Churchill’s Biographers: Gilbert vs. Manchester

by Richard M. Langworth on 2 March 2012

You Can’t Read One with­out the Other

A reader asks for “a clear sum­mary of Mar­tin Gilbert’s and William Mamchester’s writ­ing styles, remind­ing me of the vast but com­ple­men­tary dif­fer­ence between Churchill’s two most famous biographers.

There are big dif­fer­ences between them, but both should be read for a full appre­ci­a­tion of Churchill. In 1986, as Man­ches­ter was com­plet­ing Vol­ume II of The Last Lion, he received an encour­ag­ing note from Gilbert: “Our work pro­ceeds on par­al­lel tracks.”

William Man­ches­ter

Man­ches­ter was a lit­er­ary styl­ist of the first mag­ni­tude, which is quickly appar­ent from the sonorous, emo­tive, rolling phrases of The Last Lion, reflect­ing the skill that ear­lier brought us Death of a Pres­i­dent and Amer­i­can Cae­sar, his mas­ter­piece on Dou­glas MacArthur. But Manchester’s sources are more restricted. He can be care­less with facts. He some­times offers foot­notes that do not jibe with the words they refer to. Other times he is sim­ply wrong, albeit over details. As one of his proof­read­ers on Vol. 2, I sub­mit­ted over 600 nit­picks and cor­rec­tions. I never checked to see if they’d all been made! Yet there are few in Manchester’s class for sheer lit­er­ary qual­ity, and this has won him a legion of admirers.

Sir Mar­tin Gilbert CBE

For exhaus­tive facts from every avail­able source, how­ever, we must turn to Sir Mar­tin Gilbert’s offi­cial biog­ra­phy, Win­ston S. Churchill, eight main vol­umes with six­teen doc­u­ment vol­umes to date and six more to come. Gilbert is fas­tid­i­ous and detailed, putting the reader at Churchill’s shoul­der as events unfold. Gilbert takes a chrono­log­i­cal, clin­i­cal approach and rarely intrudes with his per­sonal opinion.For this rea­son he has been crit­i­cized as writ­ing just another “case for the defense,” like Churchill did in his war memoirs.

This is unfair. Gilbert’s views are evi­dent in his selec­tion of mate­r­ial; like Man­ches­ter he is gen­er­ally approv­ing of Churchill, but does not fail to illus­trate cases when Churchill made mis­takes, and to out­line the unpleas­ant consequences.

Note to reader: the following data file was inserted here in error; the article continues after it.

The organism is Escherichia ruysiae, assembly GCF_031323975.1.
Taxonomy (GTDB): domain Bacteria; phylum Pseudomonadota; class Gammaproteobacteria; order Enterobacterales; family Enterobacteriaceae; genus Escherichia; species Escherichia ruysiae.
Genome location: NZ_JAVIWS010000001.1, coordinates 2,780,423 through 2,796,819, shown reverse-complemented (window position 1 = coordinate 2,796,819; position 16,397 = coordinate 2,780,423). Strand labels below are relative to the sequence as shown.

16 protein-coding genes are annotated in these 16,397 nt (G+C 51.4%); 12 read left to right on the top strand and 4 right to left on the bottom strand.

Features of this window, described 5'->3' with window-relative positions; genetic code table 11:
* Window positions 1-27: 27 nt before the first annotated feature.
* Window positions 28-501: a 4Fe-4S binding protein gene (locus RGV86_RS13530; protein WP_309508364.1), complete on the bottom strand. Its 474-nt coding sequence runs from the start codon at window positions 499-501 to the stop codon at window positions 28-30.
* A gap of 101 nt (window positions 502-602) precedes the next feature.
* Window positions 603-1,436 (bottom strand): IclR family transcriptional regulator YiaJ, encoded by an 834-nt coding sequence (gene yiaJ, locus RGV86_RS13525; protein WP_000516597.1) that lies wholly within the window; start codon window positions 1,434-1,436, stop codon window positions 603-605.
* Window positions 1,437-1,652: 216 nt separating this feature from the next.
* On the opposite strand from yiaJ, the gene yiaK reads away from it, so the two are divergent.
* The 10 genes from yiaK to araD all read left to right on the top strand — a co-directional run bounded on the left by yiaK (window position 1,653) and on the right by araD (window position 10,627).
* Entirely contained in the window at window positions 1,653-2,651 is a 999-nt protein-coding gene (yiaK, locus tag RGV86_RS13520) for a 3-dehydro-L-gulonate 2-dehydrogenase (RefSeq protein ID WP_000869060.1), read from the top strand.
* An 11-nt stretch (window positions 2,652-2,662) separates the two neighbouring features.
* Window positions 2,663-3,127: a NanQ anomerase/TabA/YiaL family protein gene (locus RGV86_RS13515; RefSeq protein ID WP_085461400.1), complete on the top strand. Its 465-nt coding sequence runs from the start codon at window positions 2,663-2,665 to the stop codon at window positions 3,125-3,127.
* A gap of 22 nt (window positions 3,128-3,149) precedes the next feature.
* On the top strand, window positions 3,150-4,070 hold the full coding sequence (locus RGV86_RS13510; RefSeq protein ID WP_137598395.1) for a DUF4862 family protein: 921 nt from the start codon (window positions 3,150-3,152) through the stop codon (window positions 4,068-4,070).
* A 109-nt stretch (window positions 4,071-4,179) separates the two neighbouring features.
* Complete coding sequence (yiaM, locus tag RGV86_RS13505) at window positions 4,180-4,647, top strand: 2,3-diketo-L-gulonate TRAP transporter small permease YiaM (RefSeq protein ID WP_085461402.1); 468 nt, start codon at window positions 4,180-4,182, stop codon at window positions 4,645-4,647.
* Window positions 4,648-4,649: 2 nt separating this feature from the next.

To William Man­ches­ter we owe such vital obser­va­tions as:

Churchill, how­ever, always had sec­ond and third thoughts, and they usu­ally improved as he went along. It was part of his pat­tern of response to any polit­i­cal issue that while his early reac­tions were often emo­tional, and even unwor­thy of him, they were usu­ally suc­ceeded by rea­son and generosity.

And only Mar­tin Gilbert, after exam­in­ing over a mil­lion doc­u­ments in Churchill’s archive, and inter­view­ing over a thou­sand of Churchill’s col­leagues and con­tem­po­raries, could wind up by say­ing of his subject:

I never felt that he was going to spring an unpleas­ant sur­prise on me. I might find that he was adopt­ing views with which I dis­agreed. But I always knew that there would be noth­ing to cause me to think, “How shock­ing, how appalling.”

For three out­stand­ing  of arti­cles on Gilbert’s biog­ra­phy. see the posted .pdf of Finest Hour 65, Fourth Quar­ter 1989 on the Churchill Cen­tre web­site, and these three articles:

“Life, Love and Lib­erty: Mar­tin Gilbert Has Devoted Half HIs LIfe to Win­ston Churchill,” by Max Hast­ings

“Opin­ion: Beard­ing the Revi­sion­ists: Keep­ing the Mem­ory Green and the Record Accu­rate,” by Mary Soames, Richard M. Lang­worth & Alfred J. Lurie

“Churchill: The Rounded Pic­ture: ‘At Last I am Able to Say a Few Words of My Own,’” by Mar­tin Gilbert


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